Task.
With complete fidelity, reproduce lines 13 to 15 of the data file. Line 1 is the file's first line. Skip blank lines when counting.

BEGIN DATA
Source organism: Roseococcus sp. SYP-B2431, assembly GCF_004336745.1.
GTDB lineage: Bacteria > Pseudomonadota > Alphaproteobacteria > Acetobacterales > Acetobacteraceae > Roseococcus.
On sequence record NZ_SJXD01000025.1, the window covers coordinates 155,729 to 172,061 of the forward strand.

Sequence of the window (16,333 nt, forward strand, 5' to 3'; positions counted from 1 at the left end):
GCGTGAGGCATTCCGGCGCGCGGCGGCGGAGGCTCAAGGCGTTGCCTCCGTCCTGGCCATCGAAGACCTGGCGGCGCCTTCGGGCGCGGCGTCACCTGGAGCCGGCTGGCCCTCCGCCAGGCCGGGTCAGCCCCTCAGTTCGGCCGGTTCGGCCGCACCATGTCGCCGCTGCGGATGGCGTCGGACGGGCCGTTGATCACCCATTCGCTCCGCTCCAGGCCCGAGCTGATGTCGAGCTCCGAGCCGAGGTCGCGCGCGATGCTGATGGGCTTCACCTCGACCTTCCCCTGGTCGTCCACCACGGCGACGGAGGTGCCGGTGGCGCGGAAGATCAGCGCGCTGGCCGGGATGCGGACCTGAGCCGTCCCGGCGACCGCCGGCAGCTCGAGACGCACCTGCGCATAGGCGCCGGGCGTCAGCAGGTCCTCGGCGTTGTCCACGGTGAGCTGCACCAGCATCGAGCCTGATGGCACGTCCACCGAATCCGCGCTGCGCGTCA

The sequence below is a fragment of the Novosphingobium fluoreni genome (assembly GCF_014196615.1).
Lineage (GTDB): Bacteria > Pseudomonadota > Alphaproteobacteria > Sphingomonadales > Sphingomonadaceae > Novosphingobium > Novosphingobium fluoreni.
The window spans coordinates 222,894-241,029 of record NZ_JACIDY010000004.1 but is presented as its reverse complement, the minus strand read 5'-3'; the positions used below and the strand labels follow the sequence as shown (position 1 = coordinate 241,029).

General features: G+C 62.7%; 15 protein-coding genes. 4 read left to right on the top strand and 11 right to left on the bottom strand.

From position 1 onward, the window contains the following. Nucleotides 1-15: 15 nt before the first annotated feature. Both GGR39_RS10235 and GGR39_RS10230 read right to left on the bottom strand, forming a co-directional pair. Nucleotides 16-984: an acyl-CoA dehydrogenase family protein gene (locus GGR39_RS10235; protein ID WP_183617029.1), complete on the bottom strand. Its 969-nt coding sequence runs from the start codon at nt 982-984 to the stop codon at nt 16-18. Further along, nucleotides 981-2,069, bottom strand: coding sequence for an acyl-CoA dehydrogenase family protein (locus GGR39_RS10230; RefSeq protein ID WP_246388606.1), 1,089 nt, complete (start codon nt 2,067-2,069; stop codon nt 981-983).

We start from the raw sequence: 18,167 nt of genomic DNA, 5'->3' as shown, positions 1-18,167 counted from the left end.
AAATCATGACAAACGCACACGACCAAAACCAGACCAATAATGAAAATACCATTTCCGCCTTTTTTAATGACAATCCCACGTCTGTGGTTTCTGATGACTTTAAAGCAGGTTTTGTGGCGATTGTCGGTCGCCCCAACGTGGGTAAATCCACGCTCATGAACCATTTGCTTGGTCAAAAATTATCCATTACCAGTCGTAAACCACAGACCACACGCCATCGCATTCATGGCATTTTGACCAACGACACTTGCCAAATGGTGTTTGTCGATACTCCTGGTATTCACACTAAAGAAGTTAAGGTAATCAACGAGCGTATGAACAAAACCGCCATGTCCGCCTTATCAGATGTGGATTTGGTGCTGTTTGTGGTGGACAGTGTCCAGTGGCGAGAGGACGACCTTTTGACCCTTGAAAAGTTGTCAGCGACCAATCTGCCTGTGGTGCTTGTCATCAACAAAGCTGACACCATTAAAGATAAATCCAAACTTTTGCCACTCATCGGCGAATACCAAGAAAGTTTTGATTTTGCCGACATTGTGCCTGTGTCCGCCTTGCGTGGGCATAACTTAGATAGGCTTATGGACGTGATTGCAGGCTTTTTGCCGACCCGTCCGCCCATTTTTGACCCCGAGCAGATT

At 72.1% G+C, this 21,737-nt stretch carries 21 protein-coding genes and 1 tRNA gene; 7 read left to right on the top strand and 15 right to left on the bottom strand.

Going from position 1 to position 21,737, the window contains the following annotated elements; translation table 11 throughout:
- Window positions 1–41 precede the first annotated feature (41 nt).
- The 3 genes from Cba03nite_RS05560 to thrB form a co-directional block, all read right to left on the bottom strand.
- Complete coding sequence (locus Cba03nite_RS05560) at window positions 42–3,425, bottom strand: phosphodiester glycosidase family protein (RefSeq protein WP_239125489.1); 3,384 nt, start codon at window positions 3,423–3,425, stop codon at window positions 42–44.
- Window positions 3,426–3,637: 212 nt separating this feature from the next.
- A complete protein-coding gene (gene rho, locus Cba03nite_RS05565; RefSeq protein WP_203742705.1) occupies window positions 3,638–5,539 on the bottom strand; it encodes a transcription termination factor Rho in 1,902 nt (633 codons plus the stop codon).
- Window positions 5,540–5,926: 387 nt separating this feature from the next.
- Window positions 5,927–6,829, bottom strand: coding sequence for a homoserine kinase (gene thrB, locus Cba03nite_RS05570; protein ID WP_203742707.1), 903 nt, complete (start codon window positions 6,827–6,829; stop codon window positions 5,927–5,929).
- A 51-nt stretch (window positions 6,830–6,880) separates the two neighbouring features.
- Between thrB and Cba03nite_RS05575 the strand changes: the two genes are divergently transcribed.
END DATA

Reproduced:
At 72.1% G+C, this 21,737-nt stretch carries 21 protein-coding genes and 1 tRNA gene; 7 read left to right on the top strand and 15 right to left on the bottom strand.

Going from position 1 to position 21,737, the window contains the following annotated elements; translation table 11 throughout:
- Window positions 1–41 precede the first annotated feature (41 nt).